There are two publicly funded projects to improve the reach of superfast broadband in rural Scotland. There is the government’s Step Change 2015 programme (albeit recently renamed after they realised that the 2015 target just wasn’t going to happen). BT has been gifted more than £530M of public money (£100.8M in Scotland, plus a local top-up of about £670,000 from Stirling Council) for this contract. Then there’s Community Broadband Scotland (CBS), which exists to help remote communities get connected.
For weeks now, we’ve been seeing very poor subjective performance from Tooway’s satellite service. When measured, we’re seeing a large discrepancy between what Tooway’s own speed tester shows and what we get from decent speed checkers such as Speedof.me.
Here we go again: time for the semi-regular update on local broadband and the semi-inevitable rant about BT and its unholy relationship with local and national government agencies. It’s tempting to stop right there, but let’s try to get at least some crumb of information out of the situation, so… Continue reading Update: Plus Ça Change…
This week’s been a pretty poor one so far for the Tooway system: we started with a major and complete outage over much of the weekend, with of course no status information available from them or from Avonline. Continue reading Lies, Damned Lies and ISP Statistics
For the last few months, we’ve been running a trial of Avonline’s Tooway satellite-based broadband service, on behalf of the local Broadband Advisory Group. My report on the delivery and effectiveness of that solution to date is attached, here.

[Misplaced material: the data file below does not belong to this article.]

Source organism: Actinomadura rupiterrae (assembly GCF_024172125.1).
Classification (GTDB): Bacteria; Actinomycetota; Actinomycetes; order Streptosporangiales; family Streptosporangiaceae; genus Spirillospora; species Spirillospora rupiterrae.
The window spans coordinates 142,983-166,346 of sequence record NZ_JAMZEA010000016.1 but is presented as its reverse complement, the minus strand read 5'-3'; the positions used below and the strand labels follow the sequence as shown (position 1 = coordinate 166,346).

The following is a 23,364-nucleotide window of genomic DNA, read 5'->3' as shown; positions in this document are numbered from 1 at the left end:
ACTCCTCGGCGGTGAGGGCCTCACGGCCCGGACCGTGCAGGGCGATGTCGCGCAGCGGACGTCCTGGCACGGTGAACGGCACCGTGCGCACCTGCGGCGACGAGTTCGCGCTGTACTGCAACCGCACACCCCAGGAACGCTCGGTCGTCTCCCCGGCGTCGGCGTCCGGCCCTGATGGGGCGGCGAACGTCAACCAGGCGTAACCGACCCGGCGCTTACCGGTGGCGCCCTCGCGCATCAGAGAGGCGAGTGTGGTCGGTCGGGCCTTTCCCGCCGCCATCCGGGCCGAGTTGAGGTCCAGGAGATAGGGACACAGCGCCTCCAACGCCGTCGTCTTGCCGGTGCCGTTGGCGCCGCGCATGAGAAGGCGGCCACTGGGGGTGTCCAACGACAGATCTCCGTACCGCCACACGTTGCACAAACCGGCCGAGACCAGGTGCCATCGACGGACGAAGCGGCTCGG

Satellite broadband services can locally provide stop-gap solutions pending the roll-out of the Community Broadband Scotland and Step Change 2015 projects. They can also provide in-fill coverage to properties that may remain beyond the cost-effective reach of current or forthcoming terrestrial solutions.
A pilot installation of Eutelsat’s Tooway Ka band satellite broadband service, provided by Avonline, a Tooway reseller, has been operating in Balquhidder since September 2013.
Note: this should be read in conjunction with this later article, describing, from experience, the basic failings with the commercial model of satellite internet provision.
Right since I started using Tooway, my monitoring device (a RIPE Atlas monitor) has been recording periods of packet loss on the Tooway network. I’ve raised this several times with Avonline’s technical support but never received a meaningful answer, or indeed one that demonstrates that they understand the issues. Periods of packet loss do not appear to correlate with heavy precipitation.
So, until proven otherwise, we have to assume that this is an inherent property of their service. So what does that mean?
The Avonline-supplied satellite modem continues to prove slightly flaky: an apparent near-complete lack of throughput this morning was traced to the modem’s proxy service reporting itself to be low on memory. A reboot of the modem cleared that, at least, but this does seem to be a recurring problem.
Avonline have supplied their “Absolute” package, which was the introductory Tooway package. It provides – in principle – unlimited usage, subject to their Fair Access Policy (FAP). What that effectively means is that, if you go over 60GB (that’s what I was told – the FAP now says 50GB) usage in a rolling 30 day period, you are subject to throttling of your download and upload speeds until the peaks of high usage ‘fall off’ the rolling calendar. That throttling applies between 0700 and 2300 every day, but even data usage outwith those times count towards the calculation. Continue reading Traffic Shaping